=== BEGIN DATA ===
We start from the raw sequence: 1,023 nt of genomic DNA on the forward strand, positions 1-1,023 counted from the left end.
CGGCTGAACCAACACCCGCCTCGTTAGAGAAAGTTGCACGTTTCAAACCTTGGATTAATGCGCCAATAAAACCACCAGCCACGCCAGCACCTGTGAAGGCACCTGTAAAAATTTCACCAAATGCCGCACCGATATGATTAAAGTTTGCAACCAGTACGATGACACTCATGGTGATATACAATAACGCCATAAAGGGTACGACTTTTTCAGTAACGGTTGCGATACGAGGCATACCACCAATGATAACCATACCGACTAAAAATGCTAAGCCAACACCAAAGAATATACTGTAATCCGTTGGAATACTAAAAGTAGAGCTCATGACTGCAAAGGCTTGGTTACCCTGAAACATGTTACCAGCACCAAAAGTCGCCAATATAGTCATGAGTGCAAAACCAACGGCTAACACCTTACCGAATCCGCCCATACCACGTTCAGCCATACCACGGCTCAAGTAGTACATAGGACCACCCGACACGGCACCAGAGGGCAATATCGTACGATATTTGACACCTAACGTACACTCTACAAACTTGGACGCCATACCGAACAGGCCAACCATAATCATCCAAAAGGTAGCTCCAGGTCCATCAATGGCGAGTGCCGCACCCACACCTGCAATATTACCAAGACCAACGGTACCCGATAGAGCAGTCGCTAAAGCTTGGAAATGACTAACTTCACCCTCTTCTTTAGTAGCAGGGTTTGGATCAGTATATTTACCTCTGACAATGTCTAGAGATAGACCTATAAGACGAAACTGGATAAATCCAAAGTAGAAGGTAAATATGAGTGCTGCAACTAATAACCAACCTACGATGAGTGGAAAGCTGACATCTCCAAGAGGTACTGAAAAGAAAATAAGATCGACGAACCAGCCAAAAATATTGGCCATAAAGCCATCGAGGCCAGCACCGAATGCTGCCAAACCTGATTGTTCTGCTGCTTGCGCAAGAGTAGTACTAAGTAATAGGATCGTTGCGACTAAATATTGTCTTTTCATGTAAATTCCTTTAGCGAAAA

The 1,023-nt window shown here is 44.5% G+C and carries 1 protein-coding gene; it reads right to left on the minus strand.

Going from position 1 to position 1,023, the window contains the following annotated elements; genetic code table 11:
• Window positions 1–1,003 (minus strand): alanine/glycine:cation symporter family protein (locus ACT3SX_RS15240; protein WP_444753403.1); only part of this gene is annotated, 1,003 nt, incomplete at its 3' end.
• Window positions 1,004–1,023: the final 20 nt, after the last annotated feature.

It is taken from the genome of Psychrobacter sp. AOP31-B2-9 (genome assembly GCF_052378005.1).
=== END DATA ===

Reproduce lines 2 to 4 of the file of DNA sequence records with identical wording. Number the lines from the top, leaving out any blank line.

CGGCTGAACCAACACCCGCCTCGTTAGAGAAAGTTGCACGTTTCAAACCTTGGATTAATGCGCCAATAAAACCACCAGCCACGCCAGCACCTGTGAAGGCACCTGTAAAAATTTCACCAAATGCCGCACCGATATGATTAAAGTTTGCAACCAGTACGATGACACTCATGGTGATATACAATAACGCCATAAAGGGTACGACTTTTTCAGTAACGGTTGCGATACGAGGCATACCACCAATGATAACCATACCGACTAAAAATGCTAAGCCAACACCAAAGAATATACTGTAATCCGTTGGAATACTAAAAGTAGAGCTCATGACTGCAAAGGCTTGGTTACCCTGAAACATGTTACCAGCACCAAAAGTCGCCAATATAGTCATGAGTGCAAAACCAACGGCTAACACCTTACCGAATCCGCCCATACCACGTTCAGCCATACCACGGCTCAAGTAGTACATAGGACCACCCGACACGGCACCAGAGGGCAATATCGTACGATATTTGACACCTAACGTACACTCTACAAACTTGGACGCCATACCGAACAGGCCAACCATAATCATCCAAAAGGTAGCTCCAGGTCCATCAATGGCGAGTGCCGCACCCACACCTGCAATATTACCAAGACCAACGGTACCCGATAGAGCAGTCGCTAAAGCTTGGAAATGACTAACTTCACCCTCTTCTTTAGTAGCAGGGTTTGGATCAGTATATTTACCTCTGACAATGTCTAGAGATAGACCTATAAGACGAAACTGGATAAATCCAAAGTAGAAGGTAAATATGAGTGCTGCAACTAATAACCAACCTACGATGAGTGGAAAGCTGACATCTCCAAGAGGTACTGAAAAGAAAATAAGATCGACGAACCAGCCAAAAATATTGGCCATAAAGCCATCGAGGCCAGCACCGAATGCTGCCAAACCTGATTGTTCTGCTGCTTGCGCAAGAGTAGTACTAAGTAATAGGATCGTTGCGACTAAATATTGTCTTTTCATGTAAATTCCTTTAGCGAAAA

The 1,023-nt window shown here is 44.5% G+C and carries 1 protein-coding gene; it reads right to left on the minus strand.

Going from position 1 to position 1,023, the window contains the following annotated elements; genetic code table 11: